37. 2006 Saab 9-7X: The only Saab ever built in Moraine, Ohio, was a gussied-up Chevy TrailBlazer. It's definitive proof that GM's ownership of Saab was completely misbegotten.

36. 1968 Volkswagen 411/412: The large, awkward Type 4 was the last gasp for rear-mounted air-cooled engines at VW. But it was so lousy that the company replaced it with the sweet-natured Passat.

35. 1979 Mercedes-Benz 300SD: As the first turbocharged diesel sedan, it's important. But the five-cylinder engine only made 110 hp and it had a big S-Class to haul around.

34. 2006 Dodge Caliber SRT-4: A lesson in how to build a bad performance car: Start with a bad car. It replaced the wonderful Neon SRT-4 but was too big and too ugly.

33. 1975 Bristol 412: Britain's most hideous bespoke gentleman's express. The Zagato-built body rode on an ancient Bristol chassis, with a Chrysler 383-cubic-inch V8 tasked with outrunning the nasty looks.

32. 1978 Chevrolet C/K Diesel: The dread Oldsmobile diesel made it into Chevy's half-ton pickup, putting out all of 125 hp. The same black-smoke magic that ruined GM's cars did the same for the pickups.

31. 1923 Chevrolet Series M: Chevy's experiment with air-cooled engines used individual cylinders fitted with copper fins. About 500 were built and virtually all were recalled and scuttled.

30. 2002 GEM: Basically a golf cart built under a special set of "low-speed" vehicle rules, this electric vehicle was nonetheless allowed to operate on public roads alongside real cars.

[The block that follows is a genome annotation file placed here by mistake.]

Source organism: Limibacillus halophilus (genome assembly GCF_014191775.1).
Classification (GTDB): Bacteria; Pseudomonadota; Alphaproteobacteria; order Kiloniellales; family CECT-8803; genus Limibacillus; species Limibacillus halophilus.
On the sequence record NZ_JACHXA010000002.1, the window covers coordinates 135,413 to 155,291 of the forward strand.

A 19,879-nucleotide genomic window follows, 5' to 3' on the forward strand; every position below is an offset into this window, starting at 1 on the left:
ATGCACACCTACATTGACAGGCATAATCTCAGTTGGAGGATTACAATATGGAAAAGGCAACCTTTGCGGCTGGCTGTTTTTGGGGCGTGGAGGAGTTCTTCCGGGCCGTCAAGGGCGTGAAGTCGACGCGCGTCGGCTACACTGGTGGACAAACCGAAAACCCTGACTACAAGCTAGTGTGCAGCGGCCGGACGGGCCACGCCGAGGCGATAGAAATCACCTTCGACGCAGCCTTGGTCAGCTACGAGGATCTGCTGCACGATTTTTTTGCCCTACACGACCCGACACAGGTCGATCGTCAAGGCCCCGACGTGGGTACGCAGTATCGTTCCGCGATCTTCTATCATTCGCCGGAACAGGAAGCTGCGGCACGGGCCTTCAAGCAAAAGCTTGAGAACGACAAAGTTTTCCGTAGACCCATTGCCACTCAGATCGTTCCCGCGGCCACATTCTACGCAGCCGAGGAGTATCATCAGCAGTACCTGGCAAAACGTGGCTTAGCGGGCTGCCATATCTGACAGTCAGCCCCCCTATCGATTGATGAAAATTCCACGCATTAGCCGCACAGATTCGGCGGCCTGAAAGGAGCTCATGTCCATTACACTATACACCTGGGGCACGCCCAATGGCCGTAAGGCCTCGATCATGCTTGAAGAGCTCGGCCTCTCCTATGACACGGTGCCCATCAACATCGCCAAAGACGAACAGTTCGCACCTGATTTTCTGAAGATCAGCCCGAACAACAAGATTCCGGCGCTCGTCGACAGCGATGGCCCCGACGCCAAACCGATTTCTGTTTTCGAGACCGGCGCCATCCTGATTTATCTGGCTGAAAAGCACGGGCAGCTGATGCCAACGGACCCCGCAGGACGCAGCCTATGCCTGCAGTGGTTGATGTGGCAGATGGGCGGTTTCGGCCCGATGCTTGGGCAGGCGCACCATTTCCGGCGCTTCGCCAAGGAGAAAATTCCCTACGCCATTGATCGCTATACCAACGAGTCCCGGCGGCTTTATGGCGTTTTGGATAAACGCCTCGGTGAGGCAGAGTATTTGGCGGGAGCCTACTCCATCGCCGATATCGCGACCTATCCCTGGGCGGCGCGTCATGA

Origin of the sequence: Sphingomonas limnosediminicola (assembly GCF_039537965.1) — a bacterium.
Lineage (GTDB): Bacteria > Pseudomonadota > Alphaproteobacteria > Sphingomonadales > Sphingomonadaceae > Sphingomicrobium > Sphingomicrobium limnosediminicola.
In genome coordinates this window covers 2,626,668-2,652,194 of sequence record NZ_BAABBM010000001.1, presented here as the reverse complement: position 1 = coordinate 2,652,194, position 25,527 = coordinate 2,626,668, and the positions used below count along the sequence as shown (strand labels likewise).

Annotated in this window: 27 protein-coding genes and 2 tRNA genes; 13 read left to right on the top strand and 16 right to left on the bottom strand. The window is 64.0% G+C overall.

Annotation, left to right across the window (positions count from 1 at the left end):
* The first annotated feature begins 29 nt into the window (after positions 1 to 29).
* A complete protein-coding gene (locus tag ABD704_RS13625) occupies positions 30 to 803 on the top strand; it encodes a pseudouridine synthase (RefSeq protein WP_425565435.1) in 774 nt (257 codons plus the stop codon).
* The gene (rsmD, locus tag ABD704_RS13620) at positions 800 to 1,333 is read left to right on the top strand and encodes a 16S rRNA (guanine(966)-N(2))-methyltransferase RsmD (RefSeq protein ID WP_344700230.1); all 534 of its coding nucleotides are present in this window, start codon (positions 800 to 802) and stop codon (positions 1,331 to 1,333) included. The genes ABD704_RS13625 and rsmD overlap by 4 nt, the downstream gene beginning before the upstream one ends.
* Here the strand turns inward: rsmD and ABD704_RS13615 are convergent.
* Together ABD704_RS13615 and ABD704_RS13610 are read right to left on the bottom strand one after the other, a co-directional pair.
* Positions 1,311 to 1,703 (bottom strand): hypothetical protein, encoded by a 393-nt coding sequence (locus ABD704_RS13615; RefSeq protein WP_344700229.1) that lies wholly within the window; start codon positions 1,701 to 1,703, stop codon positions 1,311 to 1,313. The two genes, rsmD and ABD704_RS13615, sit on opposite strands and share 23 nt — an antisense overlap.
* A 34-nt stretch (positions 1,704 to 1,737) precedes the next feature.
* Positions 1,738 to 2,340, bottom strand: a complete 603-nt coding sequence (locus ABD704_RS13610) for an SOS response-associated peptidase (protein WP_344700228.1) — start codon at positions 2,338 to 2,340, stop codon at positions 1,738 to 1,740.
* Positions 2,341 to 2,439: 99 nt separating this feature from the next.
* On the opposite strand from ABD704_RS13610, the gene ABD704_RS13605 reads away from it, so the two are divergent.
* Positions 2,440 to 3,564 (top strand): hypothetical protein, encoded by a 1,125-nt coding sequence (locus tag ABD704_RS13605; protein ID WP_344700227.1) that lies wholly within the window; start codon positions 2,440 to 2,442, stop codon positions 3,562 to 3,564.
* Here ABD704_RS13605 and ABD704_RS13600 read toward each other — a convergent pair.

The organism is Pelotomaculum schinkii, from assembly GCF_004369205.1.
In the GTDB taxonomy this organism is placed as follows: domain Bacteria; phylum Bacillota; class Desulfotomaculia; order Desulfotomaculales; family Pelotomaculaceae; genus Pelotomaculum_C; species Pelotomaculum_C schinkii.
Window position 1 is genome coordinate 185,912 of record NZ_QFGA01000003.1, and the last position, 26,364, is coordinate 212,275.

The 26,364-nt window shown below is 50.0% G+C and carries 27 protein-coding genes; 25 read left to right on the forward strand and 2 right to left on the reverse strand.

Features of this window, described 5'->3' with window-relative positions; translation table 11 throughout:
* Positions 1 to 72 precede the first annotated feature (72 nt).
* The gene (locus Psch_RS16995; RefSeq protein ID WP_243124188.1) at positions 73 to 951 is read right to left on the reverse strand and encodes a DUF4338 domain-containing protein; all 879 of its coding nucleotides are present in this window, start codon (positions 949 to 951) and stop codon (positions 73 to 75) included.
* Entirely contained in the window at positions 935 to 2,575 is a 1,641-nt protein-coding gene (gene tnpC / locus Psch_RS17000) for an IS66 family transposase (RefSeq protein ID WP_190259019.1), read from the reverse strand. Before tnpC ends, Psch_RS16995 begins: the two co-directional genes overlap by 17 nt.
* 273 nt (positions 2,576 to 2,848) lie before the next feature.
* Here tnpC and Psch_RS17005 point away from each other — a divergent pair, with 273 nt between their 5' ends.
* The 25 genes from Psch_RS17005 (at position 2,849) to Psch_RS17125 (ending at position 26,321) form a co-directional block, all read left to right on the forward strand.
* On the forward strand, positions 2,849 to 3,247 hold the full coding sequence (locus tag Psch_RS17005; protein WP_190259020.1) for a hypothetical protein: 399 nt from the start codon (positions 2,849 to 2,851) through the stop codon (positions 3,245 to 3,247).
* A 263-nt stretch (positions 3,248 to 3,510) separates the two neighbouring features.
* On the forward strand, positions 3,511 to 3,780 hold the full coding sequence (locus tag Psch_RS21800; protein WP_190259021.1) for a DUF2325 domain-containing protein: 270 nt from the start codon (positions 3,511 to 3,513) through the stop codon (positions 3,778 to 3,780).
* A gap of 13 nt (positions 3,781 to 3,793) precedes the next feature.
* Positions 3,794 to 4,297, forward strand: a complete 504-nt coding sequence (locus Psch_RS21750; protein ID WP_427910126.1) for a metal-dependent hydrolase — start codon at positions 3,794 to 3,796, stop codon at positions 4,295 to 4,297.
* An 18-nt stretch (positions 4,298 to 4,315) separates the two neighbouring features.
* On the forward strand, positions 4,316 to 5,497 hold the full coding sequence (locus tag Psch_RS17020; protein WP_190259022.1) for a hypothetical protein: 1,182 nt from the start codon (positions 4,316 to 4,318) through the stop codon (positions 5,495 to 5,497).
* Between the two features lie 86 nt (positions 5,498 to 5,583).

29. 1970 Triumph Stag: Seemingly infinite problems with its 3.0-liter SOHC V8 engine and dim Lucas electric parts meant this four-seat roadster didn't do much for the reputation of British cars in the '70s.

28. 1950 Crosley Hotshot: The best name ever put on a terrible car. The 750cc engine's block wasn't cast, but welded together from various pieces. It's amazing so much ugly could live in a car this small.

27. 1971 Plymouth Cricket: Plymouth's response to the Pinto and Vega was a rebadged Hillman Avenger. It was a flimsy disaster with too little power and a tendency to make like a Mission Impossible briefing and self-destruct.

26. 1954 Nash Metropolitan: A showcase for the worst of 1950s design and engineering with haphazard assembly. It was worryingly tipsy around corners, so it was good that the 1.2-liter engine kept it slow.

25. 1977 Lincoln Versailles: Responding to the challenge of the Cadillac Seville, Lincoln took the Mercury Monarch, added a Continental bump on the trunk and a Mark IV grille up front, and tried to pass it off as sophisticated.

24. 1976 Dodge Aspen/Plymouth Volare: At Chrysler's nadir, it built these strictly conventional compact cars that proved a magnet for rust and were subject to a long series of recalls.

23. 2007 Chevrolet Malibu Maxx SS: Kind of a station wagon, but with less utility and style. A low point for Chevy's SS badge.

22. 1990 Infiniti M30 Convertible: Spongy suspension, a lackluster drivetrain and a soggy structure were enough to doom the M30.

21. 1996 Ford Taurus: The bulbous blobular redesign of Ford's best-selling sedan effectively ended its life in the retail market. Weird when it didn't need to be.

20. 1987 Cadillac Allante: A pointless, front-drive roadster that was ludicrously expensive thanks to Pininfarina building its bodies in Italy and then air-shipping them in 747s to Detroit for completion. An embarrassing attempt to take on the Mercedes SL.

19. 1978 Fiat Strada/Ritmo: A disposable front-drive subcompact. It might not be a coincidence that Fiat bowed out of the U.S. market for 28 years starting in 1983.